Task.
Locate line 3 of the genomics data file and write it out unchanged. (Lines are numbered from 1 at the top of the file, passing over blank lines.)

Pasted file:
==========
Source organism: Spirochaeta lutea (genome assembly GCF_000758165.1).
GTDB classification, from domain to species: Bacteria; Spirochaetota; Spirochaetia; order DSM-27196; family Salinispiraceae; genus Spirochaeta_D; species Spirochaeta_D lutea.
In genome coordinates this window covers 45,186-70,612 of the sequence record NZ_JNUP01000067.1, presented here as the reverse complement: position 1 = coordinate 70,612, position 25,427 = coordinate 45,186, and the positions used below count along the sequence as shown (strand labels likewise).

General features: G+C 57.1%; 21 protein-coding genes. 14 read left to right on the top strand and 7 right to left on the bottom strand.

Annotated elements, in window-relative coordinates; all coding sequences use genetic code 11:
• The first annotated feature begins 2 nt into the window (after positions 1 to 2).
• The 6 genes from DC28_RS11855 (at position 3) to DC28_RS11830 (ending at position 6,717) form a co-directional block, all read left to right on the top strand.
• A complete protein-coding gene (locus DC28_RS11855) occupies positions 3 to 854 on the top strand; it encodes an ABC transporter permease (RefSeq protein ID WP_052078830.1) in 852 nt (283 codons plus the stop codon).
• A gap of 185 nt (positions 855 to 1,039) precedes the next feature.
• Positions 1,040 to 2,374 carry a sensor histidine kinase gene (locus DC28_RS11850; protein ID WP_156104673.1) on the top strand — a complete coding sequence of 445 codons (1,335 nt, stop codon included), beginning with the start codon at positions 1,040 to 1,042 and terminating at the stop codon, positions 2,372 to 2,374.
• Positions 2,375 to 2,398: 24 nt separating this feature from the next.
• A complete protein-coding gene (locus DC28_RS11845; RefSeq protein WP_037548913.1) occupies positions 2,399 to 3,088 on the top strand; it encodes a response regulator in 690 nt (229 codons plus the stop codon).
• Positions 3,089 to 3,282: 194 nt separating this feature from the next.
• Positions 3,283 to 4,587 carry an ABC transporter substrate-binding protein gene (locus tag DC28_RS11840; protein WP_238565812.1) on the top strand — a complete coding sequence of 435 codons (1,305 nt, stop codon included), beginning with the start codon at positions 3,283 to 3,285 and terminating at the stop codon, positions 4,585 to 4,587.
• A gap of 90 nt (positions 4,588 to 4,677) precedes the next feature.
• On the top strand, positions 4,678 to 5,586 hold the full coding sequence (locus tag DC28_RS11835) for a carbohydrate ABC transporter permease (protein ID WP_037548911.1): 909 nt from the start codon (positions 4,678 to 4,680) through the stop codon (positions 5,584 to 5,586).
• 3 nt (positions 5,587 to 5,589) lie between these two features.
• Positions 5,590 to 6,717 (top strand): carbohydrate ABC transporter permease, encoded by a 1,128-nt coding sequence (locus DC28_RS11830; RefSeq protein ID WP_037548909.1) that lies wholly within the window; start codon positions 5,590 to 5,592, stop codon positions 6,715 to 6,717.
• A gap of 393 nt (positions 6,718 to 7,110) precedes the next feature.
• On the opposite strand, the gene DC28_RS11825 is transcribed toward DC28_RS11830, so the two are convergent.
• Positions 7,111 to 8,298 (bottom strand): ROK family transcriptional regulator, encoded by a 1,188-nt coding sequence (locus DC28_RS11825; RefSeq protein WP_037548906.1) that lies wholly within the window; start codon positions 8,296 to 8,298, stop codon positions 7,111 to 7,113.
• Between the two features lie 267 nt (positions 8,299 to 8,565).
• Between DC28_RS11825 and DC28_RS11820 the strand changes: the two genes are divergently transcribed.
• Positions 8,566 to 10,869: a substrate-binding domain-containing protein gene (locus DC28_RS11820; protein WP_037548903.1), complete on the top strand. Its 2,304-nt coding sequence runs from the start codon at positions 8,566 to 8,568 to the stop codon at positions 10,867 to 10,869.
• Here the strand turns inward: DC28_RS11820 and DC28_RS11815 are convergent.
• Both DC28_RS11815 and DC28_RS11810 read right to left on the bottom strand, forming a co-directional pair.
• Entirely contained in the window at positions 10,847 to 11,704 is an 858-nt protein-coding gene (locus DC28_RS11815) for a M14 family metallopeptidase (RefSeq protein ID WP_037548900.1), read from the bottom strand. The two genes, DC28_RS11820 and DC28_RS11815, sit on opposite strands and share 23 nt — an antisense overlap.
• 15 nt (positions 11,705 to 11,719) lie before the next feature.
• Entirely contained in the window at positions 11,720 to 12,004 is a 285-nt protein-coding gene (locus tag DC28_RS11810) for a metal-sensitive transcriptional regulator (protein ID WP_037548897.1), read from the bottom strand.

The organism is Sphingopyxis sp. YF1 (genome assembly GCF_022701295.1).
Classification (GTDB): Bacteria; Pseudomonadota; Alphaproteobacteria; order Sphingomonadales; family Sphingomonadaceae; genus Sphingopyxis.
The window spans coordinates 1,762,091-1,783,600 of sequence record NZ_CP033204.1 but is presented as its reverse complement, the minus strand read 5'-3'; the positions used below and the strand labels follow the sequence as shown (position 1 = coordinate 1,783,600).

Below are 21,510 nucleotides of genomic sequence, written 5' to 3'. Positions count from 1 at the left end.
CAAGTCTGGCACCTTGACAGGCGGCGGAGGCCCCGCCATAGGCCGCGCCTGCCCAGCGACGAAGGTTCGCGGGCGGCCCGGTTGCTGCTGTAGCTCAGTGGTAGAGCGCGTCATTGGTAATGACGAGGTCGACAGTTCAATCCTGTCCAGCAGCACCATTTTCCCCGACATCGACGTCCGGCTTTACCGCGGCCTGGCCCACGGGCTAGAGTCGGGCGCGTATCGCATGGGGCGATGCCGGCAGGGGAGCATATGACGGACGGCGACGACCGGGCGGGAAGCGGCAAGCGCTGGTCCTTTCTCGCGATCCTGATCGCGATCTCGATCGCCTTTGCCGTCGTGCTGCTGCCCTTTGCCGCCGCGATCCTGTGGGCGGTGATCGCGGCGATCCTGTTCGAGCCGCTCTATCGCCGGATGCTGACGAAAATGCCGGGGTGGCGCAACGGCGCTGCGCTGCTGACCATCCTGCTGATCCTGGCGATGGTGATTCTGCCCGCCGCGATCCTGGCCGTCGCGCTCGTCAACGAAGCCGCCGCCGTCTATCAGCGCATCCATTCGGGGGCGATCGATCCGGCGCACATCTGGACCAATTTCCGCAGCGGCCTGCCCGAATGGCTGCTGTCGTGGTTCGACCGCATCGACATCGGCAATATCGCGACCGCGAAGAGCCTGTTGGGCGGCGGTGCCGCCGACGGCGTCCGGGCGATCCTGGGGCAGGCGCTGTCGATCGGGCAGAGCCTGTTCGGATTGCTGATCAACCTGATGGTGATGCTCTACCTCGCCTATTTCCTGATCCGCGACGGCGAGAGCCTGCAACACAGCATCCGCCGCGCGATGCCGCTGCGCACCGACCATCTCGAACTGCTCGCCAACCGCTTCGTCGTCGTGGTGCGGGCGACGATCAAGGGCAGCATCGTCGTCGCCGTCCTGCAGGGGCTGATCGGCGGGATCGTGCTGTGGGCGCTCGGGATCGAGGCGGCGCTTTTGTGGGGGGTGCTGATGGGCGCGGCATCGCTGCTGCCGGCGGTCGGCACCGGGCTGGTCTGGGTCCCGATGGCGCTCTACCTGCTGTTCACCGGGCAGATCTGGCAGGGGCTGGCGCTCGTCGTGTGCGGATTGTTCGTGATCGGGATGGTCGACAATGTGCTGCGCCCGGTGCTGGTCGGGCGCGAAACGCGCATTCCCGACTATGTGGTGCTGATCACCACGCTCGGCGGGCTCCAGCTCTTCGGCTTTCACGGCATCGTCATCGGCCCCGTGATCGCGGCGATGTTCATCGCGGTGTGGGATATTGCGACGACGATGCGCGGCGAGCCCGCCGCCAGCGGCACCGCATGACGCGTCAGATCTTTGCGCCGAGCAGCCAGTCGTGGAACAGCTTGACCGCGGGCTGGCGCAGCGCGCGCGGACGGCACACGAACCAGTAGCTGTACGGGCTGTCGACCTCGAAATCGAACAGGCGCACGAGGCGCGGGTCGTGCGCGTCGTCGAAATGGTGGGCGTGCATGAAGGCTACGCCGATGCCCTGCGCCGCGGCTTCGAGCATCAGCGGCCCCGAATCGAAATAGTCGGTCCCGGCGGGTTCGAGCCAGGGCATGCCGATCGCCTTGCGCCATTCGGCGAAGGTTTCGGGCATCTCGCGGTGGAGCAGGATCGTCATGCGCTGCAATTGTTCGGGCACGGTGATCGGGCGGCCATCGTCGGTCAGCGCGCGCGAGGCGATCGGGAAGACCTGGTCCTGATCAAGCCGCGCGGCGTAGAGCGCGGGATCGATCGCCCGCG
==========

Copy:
In genome coordinates this window covers 45,186-70,612 of the sequence record NZ_JNUP01000067.1, presented here as the reverse complement: position 1 = coordinate 70,612, position 25,427 = coordinate 45,186, and the positions used below count along the sequence as shown (strand labels likewise).